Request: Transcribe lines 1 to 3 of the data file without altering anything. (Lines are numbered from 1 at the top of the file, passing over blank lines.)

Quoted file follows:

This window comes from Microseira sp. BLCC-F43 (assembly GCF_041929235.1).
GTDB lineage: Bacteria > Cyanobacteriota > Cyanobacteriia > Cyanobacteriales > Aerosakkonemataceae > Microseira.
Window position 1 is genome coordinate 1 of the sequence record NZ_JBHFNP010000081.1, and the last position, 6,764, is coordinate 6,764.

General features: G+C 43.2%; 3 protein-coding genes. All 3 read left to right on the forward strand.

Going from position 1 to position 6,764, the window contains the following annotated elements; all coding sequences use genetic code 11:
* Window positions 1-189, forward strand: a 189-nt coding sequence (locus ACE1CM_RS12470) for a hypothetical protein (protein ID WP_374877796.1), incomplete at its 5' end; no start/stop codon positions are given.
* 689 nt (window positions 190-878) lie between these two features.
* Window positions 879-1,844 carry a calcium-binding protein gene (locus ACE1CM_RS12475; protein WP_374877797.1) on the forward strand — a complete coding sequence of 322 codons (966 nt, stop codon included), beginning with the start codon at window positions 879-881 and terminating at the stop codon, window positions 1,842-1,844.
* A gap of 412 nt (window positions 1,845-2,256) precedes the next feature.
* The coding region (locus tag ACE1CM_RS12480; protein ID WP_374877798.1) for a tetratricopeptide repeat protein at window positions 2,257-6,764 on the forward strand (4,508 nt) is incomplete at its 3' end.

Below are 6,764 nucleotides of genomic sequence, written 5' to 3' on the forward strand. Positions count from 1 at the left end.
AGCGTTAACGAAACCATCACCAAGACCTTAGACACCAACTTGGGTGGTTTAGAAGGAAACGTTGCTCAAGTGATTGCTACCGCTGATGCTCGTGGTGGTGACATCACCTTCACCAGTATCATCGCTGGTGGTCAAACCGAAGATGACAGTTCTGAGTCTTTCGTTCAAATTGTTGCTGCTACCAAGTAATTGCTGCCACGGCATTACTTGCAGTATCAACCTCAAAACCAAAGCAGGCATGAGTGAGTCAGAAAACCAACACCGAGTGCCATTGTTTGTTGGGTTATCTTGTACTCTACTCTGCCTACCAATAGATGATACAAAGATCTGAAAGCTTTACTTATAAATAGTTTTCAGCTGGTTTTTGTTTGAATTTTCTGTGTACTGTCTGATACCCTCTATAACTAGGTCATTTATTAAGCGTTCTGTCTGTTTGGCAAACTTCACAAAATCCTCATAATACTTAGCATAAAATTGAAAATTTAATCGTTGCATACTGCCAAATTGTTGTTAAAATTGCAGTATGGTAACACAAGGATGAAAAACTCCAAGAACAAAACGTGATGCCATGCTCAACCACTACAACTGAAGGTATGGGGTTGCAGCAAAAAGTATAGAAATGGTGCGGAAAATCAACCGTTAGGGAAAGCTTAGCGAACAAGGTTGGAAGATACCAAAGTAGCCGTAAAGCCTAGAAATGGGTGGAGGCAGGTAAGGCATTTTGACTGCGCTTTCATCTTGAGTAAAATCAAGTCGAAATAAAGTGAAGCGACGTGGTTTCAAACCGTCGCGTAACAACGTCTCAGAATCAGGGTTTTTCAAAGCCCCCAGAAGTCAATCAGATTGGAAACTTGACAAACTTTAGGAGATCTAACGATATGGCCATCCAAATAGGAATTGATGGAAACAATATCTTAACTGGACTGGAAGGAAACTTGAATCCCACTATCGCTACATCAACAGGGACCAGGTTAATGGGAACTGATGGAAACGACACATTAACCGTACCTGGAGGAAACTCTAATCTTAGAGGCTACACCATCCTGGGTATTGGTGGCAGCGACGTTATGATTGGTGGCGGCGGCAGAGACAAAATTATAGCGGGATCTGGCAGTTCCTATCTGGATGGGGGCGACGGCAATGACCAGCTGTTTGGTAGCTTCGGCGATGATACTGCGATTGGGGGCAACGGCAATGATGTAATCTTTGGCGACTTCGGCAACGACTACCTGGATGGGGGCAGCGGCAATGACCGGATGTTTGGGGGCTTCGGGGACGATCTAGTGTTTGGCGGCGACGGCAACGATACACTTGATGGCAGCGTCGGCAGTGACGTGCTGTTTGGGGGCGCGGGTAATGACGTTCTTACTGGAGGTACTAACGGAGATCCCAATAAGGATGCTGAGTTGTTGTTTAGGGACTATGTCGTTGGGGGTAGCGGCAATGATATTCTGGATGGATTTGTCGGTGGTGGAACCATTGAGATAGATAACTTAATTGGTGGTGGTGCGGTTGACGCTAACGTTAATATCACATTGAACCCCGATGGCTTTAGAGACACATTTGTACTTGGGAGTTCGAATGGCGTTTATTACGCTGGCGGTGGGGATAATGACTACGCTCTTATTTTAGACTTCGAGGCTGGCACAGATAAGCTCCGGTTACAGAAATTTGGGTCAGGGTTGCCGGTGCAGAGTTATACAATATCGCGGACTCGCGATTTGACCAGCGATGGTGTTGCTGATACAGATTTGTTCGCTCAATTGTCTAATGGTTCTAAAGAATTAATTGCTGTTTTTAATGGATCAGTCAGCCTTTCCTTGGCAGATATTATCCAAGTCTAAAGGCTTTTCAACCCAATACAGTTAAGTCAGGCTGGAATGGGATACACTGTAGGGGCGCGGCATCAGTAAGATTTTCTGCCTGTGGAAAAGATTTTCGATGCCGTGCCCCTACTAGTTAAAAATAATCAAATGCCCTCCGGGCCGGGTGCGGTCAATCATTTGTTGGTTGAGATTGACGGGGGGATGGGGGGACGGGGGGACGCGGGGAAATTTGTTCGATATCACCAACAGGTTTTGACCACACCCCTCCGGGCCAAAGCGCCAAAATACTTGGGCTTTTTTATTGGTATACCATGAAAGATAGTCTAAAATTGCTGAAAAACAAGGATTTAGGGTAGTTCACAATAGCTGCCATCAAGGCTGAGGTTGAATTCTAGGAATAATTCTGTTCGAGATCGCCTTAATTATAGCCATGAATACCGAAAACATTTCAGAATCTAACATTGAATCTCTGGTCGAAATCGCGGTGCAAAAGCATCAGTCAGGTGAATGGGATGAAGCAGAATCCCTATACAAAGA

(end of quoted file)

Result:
This window comes from Microseira sp. BLCC-F43 (assembly GCF_041929235.1).
GTDB lineage: Bacteria > Cyanobacteriota > Cyanobacteriia > Cyanobacteriales > Aerosakkonemataceae > Microseira.
Window position 1 is genome coordinate 1 of the sequence record NZ_JBHFNP010000081.1, and the last position, 6,764, is coordinate 6,764.